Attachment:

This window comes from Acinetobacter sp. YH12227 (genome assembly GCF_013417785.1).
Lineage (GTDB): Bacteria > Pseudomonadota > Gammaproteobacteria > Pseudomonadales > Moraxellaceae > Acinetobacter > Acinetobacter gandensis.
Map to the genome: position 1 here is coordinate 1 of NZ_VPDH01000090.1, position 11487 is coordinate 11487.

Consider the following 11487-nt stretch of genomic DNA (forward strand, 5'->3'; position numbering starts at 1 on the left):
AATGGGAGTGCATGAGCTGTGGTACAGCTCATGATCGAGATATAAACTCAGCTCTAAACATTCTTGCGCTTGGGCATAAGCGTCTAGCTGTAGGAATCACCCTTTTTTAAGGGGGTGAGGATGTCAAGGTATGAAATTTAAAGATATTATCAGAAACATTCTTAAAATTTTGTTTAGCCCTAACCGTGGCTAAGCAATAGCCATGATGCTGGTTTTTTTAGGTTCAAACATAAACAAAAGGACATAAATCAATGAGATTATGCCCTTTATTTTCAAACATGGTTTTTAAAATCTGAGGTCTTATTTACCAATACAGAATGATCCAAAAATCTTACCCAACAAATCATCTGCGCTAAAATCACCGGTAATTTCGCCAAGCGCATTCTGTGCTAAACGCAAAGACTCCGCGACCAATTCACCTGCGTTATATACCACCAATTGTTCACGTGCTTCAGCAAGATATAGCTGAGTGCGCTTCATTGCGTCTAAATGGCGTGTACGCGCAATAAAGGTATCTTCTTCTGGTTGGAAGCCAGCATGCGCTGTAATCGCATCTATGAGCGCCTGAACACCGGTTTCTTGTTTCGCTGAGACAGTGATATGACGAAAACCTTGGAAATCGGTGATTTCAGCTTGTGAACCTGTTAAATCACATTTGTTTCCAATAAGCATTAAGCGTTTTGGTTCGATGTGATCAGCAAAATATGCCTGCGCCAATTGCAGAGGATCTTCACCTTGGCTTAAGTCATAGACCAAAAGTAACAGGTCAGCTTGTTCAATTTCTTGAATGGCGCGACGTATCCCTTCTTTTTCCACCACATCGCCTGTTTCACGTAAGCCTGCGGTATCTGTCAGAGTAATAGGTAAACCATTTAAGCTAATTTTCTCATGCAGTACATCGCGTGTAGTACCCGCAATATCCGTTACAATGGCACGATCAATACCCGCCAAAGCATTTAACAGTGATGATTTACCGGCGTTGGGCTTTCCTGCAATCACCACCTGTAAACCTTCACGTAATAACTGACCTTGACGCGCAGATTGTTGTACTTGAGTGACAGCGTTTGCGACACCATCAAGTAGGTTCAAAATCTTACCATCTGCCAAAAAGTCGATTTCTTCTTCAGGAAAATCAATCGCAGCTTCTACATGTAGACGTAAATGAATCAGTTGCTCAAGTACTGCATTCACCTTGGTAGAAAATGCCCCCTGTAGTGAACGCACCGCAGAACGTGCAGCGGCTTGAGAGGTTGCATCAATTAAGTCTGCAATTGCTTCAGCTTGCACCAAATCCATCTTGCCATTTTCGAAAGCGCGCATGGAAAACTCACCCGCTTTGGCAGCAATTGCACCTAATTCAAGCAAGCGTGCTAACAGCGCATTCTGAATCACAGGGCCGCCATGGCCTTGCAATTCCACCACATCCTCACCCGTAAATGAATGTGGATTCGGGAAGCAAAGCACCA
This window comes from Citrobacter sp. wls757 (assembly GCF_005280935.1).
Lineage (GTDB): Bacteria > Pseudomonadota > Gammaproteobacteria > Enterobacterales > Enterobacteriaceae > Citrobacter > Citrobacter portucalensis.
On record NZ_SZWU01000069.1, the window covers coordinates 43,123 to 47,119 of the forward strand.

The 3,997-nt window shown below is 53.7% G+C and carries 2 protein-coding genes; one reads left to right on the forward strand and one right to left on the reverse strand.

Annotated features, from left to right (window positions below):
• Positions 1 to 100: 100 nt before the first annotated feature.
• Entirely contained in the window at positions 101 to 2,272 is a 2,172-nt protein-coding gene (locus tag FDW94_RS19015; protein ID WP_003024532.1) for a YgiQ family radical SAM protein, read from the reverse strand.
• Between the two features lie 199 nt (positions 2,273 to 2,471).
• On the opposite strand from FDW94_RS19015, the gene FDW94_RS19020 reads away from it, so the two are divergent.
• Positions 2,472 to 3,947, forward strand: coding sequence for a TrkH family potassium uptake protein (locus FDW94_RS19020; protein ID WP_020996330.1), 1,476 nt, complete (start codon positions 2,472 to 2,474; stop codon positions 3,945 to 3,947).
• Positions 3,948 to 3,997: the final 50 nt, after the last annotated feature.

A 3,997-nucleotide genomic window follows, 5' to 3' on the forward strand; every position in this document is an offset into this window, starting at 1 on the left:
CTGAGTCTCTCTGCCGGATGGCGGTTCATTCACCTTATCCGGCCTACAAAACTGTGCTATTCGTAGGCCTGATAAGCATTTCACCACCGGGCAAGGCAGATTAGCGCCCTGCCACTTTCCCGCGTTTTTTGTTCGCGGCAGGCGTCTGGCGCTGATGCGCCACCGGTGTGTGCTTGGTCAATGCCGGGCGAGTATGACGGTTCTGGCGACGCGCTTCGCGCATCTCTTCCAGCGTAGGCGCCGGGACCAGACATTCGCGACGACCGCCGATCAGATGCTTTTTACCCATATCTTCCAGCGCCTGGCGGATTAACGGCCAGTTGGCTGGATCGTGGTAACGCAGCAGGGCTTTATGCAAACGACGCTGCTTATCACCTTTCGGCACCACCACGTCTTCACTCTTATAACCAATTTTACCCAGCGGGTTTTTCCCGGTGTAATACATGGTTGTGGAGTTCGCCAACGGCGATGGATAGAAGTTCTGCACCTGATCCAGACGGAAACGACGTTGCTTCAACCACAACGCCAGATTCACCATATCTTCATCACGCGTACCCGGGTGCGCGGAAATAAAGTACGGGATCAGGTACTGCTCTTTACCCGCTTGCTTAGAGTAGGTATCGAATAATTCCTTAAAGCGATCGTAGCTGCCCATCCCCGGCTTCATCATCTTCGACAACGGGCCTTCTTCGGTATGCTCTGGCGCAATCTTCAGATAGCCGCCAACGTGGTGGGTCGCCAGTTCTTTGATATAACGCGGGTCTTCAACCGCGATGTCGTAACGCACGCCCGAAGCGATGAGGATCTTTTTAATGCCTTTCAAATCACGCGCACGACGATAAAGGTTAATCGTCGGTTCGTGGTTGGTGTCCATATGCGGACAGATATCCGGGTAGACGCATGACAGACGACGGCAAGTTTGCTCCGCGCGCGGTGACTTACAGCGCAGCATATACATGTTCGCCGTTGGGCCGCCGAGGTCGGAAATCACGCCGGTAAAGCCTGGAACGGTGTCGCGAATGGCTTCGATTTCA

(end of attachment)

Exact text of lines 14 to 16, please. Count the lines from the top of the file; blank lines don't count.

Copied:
• On the opposite strand from FDW94_RS19015, the gene FDW94_RS19020 reads away from it, so the two are divergent.
• Positions 2,472 to 3,947, forward strand: coding sequence for a TrkH family potassium uptake protein (locus FDW94_RS19020; protein ID WP_020996330.1), 1,476 nt, complete (start codon positions 2,472 to 2,474; stop codon positions 3,945 to 3,947).
• Positions 3,948 to 3,997: the final 50 nt, after the last annotated feature.